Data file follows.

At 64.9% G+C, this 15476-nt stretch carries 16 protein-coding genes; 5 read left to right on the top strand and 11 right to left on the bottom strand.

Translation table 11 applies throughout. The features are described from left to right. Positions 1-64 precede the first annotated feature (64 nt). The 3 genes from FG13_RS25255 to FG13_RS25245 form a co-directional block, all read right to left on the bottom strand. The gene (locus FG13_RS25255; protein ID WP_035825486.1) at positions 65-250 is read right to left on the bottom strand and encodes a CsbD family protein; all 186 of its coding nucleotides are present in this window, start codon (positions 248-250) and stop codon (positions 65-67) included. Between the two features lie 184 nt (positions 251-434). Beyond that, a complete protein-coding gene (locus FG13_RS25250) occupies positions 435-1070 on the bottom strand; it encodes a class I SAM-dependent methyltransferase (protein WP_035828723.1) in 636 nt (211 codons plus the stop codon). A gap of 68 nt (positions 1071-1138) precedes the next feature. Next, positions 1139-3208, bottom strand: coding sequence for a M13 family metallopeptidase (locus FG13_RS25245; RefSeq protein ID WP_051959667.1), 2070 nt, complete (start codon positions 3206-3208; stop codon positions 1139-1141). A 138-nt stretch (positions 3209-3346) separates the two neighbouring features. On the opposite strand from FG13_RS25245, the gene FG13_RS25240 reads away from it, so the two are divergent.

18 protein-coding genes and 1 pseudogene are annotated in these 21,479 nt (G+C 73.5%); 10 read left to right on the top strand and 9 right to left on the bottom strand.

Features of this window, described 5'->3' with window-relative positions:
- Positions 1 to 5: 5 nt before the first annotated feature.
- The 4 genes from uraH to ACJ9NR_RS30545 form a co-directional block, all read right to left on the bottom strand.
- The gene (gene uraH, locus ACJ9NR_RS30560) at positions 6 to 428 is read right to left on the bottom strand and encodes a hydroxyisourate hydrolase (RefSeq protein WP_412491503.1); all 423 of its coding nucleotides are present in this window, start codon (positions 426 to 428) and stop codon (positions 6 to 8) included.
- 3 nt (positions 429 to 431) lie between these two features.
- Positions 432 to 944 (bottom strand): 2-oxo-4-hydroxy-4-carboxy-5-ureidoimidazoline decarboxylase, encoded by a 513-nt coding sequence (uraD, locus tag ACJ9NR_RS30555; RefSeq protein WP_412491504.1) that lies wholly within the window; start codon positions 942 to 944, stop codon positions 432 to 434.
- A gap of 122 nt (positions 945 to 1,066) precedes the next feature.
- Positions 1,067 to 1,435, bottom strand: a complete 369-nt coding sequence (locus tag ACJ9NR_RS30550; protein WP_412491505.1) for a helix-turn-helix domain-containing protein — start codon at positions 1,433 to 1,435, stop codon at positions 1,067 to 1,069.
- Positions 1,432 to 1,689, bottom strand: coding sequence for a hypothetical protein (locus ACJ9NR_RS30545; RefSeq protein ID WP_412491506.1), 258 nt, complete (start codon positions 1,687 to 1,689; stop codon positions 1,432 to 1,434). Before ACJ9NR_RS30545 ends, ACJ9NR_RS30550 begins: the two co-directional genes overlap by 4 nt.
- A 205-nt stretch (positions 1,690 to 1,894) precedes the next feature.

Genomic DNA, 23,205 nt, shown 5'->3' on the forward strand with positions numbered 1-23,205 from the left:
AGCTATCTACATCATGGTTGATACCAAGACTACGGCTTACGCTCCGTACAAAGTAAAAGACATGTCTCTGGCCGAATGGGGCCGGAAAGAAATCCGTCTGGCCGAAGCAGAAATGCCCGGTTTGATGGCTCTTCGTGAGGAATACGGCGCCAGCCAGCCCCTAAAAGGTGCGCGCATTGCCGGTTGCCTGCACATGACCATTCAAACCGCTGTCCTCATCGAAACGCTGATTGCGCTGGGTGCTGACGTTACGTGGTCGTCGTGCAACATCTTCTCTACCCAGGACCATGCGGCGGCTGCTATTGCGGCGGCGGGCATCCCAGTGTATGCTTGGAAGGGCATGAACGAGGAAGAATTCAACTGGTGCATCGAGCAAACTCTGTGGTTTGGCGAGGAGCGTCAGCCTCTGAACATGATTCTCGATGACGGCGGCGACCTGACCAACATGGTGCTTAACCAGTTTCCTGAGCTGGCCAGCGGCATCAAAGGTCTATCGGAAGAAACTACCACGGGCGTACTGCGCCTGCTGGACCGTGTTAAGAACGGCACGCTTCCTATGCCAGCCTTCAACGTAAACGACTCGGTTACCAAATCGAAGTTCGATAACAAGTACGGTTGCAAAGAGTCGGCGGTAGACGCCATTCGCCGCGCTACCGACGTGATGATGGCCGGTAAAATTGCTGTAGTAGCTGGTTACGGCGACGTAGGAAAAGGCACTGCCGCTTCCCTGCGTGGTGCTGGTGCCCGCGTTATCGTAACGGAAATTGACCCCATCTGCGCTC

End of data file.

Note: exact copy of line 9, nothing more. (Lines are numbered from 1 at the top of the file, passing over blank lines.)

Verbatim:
- Positions 432 to 944 (bottom strand): 2-oxo-4-hydroxy-4-carboxy-5-ureidoimidazoline decarboxylase, encoded by a 513-nt coding sequence (uraD, locus tag ACJ9NR_RS30555; RefSeq protein WP_412491504.1) that lies wholly within the window; start codon positions 942 to 944, stop codon positions 432 to 434.